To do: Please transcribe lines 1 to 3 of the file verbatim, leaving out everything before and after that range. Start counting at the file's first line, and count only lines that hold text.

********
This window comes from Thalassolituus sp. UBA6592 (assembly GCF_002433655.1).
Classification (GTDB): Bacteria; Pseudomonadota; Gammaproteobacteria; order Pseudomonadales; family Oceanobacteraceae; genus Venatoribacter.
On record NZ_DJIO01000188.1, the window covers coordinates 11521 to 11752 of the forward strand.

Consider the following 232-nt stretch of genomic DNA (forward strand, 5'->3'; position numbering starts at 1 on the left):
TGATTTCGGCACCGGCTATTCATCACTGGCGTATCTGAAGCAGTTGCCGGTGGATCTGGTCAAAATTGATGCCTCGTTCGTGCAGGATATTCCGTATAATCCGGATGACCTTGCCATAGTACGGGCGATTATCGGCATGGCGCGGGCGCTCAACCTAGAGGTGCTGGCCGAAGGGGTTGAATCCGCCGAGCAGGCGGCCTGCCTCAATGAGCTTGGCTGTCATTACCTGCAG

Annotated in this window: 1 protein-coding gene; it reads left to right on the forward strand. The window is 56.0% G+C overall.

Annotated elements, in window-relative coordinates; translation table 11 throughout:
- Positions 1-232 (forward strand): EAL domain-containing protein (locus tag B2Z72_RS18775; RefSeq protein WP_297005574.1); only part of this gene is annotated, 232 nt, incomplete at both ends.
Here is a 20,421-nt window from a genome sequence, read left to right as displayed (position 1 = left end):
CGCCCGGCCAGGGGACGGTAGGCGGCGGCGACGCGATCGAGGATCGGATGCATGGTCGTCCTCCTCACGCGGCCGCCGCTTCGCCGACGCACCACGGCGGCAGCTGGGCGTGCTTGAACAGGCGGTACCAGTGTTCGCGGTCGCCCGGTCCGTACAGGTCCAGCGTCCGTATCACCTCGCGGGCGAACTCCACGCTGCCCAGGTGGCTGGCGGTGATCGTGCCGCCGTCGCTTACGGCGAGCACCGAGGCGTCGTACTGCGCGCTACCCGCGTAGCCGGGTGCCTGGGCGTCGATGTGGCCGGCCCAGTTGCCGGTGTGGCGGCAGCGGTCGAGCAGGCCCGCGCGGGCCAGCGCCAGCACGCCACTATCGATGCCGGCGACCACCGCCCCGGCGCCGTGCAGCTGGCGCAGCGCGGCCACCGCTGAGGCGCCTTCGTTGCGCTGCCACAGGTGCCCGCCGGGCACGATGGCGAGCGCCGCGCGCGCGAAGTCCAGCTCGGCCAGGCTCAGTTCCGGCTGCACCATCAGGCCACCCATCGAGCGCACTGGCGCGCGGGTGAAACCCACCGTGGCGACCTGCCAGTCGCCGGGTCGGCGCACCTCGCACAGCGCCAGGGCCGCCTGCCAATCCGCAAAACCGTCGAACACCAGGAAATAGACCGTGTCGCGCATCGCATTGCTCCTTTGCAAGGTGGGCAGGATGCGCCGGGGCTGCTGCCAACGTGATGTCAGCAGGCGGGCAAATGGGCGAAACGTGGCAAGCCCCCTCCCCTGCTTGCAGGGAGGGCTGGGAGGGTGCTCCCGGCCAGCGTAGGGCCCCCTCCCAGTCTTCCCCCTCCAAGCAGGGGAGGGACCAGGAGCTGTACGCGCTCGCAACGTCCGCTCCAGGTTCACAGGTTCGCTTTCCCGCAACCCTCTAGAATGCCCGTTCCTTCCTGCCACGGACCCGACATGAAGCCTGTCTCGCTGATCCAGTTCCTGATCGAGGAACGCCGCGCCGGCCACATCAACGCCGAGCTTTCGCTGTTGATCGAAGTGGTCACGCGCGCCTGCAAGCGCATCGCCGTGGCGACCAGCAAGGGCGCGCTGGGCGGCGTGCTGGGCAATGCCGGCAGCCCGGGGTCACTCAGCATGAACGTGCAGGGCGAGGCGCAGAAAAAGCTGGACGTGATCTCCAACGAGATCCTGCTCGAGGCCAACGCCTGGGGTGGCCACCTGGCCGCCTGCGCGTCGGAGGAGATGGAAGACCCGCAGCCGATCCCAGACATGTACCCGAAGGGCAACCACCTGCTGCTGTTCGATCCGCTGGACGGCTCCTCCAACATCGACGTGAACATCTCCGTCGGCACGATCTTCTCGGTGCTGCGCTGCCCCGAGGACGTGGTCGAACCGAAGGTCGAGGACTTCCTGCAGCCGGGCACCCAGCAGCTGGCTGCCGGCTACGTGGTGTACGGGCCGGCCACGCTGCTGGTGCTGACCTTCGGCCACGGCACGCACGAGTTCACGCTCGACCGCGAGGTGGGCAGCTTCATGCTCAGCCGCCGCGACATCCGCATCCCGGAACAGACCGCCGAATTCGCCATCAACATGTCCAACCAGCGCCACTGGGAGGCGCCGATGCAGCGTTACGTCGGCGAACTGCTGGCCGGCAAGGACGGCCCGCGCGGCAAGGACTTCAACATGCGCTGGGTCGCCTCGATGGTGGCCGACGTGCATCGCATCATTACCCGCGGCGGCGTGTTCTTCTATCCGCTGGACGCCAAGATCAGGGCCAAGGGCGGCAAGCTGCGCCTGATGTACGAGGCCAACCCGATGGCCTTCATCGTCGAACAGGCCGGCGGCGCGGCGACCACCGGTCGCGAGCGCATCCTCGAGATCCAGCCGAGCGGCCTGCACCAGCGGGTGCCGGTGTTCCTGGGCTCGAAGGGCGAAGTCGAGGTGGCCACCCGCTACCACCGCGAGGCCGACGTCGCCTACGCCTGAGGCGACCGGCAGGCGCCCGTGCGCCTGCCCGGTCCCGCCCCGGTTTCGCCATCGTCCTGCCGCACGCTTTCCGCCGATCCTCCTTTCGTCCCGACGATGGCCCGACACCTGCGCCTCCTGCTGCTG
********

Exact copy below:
This window comes from Thalassolituus sp. UBA6592 (assembly GCF_002433655.1).
Classification (GTDB): Bacteria; Pseudomonadota; Gammaproteobacteria; order Pseudomonadales; family Oceanobacteraceae; genus Venatoribacter.
On record NZ_DJIO01000188.1, the window covers coordinates 11521 to 11752 of the forward strand.